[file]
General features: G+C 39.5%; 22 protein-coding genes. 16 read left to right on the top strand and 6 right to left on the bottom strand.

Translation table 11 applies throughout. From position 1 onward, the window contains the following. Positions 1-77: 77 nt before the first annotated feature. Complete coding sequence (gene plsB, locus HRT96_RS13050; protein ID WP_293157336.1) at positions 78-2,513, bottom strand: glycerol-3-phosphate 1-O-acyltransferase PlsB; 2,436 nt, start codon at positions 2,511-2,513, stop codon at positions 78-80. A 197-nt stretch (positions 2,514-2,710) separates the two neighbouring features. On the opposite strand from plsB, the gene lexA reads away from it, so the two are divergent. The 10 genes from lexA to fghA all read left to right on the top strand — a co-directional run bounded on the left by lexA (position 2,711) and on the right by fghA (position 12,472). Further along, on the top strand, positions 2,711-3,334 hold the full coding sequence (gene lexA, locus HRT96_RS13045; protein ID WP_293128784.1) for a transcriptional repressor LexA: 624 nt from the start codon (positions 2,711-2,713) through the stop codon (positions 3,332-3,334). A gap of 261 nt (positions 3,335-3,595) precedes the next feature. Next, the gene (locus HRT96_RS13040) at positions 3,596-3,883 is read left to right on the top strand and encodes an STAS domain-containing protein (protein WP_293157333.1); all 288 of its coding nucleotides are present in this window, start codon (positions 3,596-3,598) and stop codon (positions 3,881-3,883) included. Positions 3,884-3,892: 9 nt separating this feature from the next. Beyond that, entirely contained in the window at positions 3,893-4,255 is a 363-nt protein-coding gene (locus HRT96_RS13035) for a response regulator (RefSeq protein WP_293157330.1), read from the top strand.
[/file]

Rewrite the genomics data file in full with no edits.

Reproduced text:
General features: G+C 39.5%; 22 protein-coding genes. 16 read left to right on the top strand and 6 right to left on the bottom strand.

Translation table 11 applies throughout. From position 1 onward, the window contains the following. Positions 1-77: 77 nt before the first annotated feature. Complete coding sequence (gene plsB, locus HRT96_RS13050; protein ID WP_293157336.1) at positions 78-2,513, bottom strand: glycerol-3-phosphate 1-O-acyltransferase PlsB; 2,436 nt, start codon at positions 2,511-2,513, stop codon at positions 78-80. A 197-nt stretch (positions 2,514-2,710) separates the two neighbouring features. On the opposite strand from plsB, the gene lexA reads away from it, so the two are divergent. The 10 genes from lexA to fghA all read left to right on the top strand — a co-directional run bounded on the left by lexA (position 2,711) and on the right by fghA (position 12,472). Further along, on the top strand, positions 2,711-3,334 hold the full coding sequence (gene lexA, locus HRT96_RS13045; protein ID WP_293128784.1) for a transcriptional repressor LexA: 624 nt from the start codon (positions 2,711-2,713) through the stop codon (positions 3,332-3,334). A gap of 261 nt (positions 3,335-3,595) precedes the next feature. Next, the gene (locus HRT96_RS13040) at positions 3,596-3,883 is read left to right on the top strand and encodes an STAS domain-containing protein (protein WP_293157333.1); all 288 of its coding nucleotides are present in this window, start codon (positions 3,596-3,598) and stop codon (positions 3,881-3,883) included. Positions 3,884-3,892: 9 nt separating this feature from the next. Beyond that, entirely contained in the window at positions 3,893-4,255 is a 363-nt protein-coding gene (locus HRT96_RS13035) for a response regulator (RefSeq protein WP_293157330.1), read from the top strand.